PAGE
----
Somewhat related to this is the anonymous posting and disassociation we've talked about before. I consider that a fully separate issue here not related at all to the user profiles and user histories. If someone wants to post anonymously, only the admins should be able to see who it is for abuse cases (and perhaps, the tip-top tier of trusted mods, but only for posts made in the communities they steward). Even that data should expire rapidly, making the comment truly anonymous.

    For disassociation, the only reason we're talking about it is because it's less damaging than deletion when looking at old threads. Instead of tons of 'deleted' comments we'd see lots that are 'disassociated' without usernames. That's fine - if someone wants to disconnect old content from their account that's their decision. Once they disassociate it that data should also expire rapidly and leave the comment as truly anonymous with no way to look it up again.

    I'd also like to see tools for doing this built right into Tildes, so that users can go through their histories and do these things as they see fit. The last thing we want is a pile of sketchy scripts and addons built to do a piss-poor job of this like what exists for reddit.

    Also, the user should absolutely have a 'nuke my account' button that really, truly deletes their account and disassociates all of their past comments in one smash.

    I would also refrain from giving new users access to anonymous posting and disassociation. That's a reward for good behavior, suited to long-term users. I'd base it more on age than on earned trust/credit. The abuse potential for new accounts is just too strong, they'd make quite a mess for the mods/admins to clean up.

    The issue of having a bunch of new people come in for an AMA (and not be able to contribute without accounts) is separate from this. That'd be some kind of 'open thread' model where all the comments are made anonymously for users without accounts, not tied into the existing user system. They'd simply be able to comment without logging in just on that thread.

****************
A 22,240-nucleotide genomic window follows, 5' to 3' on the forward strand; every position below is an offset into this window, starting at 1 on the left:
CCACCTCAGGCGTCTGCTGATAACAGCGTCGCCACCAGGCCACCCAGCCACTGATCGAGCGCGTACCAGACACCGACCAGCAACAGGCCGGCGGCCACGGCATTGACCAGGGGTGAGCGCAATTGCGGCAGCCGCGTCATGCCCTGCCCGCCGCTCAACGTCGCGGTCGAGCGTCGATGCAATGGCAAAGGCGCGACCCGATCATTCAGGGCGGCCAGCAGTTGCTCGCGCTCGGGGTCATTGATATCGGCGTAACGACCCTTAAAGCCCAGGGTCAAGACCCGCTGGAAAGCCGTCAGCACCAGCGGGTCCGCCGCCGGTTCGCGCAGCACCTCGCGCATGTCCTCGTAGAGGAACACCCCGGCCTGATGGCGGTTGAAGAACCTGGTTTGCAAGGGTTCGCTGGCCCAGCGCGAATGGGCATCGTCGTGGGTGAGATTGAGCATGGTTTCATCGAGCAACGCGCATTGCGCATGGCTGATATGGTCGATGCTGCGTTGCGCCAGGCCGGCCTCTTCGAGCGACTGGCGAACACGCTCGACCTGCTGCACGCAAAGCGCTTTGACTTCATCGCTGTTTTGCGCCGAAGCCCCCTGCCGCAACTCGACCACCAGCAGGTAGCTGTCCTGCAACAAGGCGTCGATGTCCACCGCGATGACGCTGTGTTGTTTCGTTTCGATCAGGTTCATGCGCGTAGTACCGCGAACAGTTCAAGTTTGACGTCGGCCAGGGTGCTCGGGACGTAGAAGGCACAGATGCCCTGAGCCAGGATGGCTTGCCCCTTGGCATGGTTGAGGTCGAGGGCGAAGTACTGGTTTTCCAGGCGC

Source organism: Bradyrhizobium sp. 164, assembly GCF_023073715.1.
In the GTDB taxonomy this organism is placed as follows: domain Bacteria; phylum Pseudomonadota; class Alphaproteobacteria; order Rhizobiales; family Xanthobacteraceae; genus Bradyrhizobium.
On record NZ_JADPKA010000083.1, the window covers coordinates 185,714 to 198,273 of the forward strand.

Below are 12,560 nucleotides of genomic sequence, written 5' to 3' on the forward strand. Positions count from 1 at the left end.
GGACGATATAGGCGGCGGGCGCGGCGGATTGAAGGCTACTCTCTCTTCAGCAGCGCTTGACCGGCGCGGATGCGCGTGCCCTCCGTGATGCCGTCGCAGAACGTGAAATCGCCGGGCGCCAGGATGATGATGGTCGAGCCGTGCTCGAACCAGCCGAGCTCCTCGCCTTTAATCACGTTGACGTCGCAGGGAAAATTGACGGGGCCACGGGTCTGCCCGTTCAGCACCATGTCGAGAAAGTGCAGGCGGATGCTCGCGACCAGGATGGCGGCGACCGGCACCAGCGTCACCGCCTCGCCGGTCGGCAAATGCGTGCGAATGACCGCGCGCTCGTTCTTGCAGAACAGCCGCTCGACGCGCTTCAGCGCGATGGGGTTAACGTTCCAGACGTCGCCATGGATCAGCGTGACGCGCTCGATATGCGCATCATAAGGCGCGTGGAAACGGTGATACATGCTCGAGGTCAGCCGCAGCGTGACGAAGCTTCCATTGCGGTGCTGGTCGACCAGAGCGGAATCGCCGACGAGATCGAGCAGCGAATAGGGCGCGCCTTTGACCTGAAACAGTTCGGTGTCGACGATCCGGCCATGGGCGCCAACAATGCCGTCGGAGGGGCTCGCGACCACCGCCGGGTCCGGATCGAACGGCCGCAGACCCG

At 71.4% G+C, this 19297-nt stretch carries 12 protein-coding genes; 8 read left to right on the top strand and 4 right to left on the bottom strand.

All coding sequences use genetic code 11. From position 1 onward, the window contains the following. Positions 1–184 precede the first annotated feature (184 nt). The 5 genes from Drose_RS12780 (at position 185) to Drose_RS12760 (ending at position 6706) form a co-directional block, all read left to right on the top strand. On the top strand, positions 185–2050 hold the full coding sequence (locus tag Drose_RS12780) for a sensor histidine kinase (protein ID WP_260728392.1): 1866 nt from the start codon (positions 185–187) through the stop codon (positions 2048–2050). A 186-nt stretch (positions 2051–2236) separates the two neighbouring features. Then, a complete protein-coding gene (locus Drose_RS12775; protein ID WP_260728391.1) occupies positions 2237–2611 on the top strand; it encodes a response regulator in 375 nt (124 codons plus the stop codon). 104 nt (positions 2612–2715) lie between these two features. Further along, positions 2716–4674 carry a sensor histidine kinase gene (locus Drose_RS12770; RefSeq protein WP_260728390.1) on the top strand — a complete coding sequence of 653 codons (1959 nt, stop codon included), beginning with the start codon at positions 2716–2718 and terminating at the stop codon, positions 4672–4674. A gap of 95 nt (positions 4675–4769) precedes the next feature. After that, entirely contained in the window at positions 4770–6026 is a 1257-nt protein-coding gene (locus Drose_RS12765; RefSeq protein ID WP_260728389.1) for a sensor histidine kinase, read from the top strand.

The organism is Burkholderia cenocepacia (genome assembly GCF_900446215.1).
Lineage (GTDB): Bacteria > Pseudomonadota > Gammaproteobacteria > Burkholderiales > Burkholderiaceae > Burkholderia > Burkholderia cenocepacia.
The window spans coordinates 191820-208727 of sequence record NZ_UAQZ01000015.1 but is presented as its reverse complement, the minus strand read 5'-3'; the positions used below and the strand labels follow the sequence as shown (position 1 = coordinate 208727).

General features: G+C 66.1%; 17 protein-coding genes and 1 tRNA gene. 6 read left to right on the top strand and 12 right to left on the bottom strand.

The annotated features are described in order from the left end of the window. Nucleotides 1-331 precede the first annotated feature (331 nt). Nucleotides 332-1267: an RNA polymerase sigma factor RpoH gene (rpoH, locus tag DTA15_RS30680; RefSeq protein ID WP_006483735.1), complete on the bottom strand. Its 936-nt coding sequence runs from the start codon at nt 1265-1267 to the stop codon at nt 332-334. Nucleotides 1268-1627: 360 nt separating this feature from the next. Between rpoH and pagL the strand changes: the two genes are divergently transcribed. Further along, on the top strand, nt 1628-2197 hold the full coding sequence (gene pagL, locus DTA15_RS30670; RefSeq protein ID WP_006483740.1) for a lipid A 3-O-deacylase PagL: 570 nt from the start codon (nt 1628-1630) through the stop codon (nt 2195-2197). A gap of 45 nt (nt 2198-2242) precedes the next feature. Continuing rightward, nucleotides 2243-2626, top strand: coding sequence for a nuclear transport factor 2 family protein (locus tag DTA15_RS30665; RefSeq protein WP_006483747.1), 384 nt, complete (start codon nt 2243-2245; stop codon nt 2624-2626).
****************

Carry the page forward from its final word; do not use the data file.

18 votes
    1. [2]
      crius Link Parent
      The only downside for this system, which I like because it relies on the trust system, is that if the user's account with high trust is compromised, the unauthorized user would have access to lots...

      The only downside for this system, which I like because it relies on the trust system, is that if the user's account with high trust is compromised, the unauthorized user would have access to lots of data.

      So I'd suggest instead that the user setting will overwrite the default not only in the direction of "allowing more" but also allowing less.

      After all, within the trust system itself, a troll shouldn't have that much easy life anyway and more trusted users I'm sure have better to do than go digging other users history.

      The shouldn't be really any reason to go and search a user history, honestly.

      The tags/report/whatever should work on a crowd powered system (a single tag should never becomes settled by a single high trusted users anyway) so I really can't see a reason to force-grant sine users more visibility.

      Of course admins are out of this discussion.

      6 votes
      1. Amarok (edited ) Link Parent
        With strong 2FA being a default requirement in the future, we'd have far fewer incidents of account compromise than are typically seen on other sites. I think it's more likely people would sell...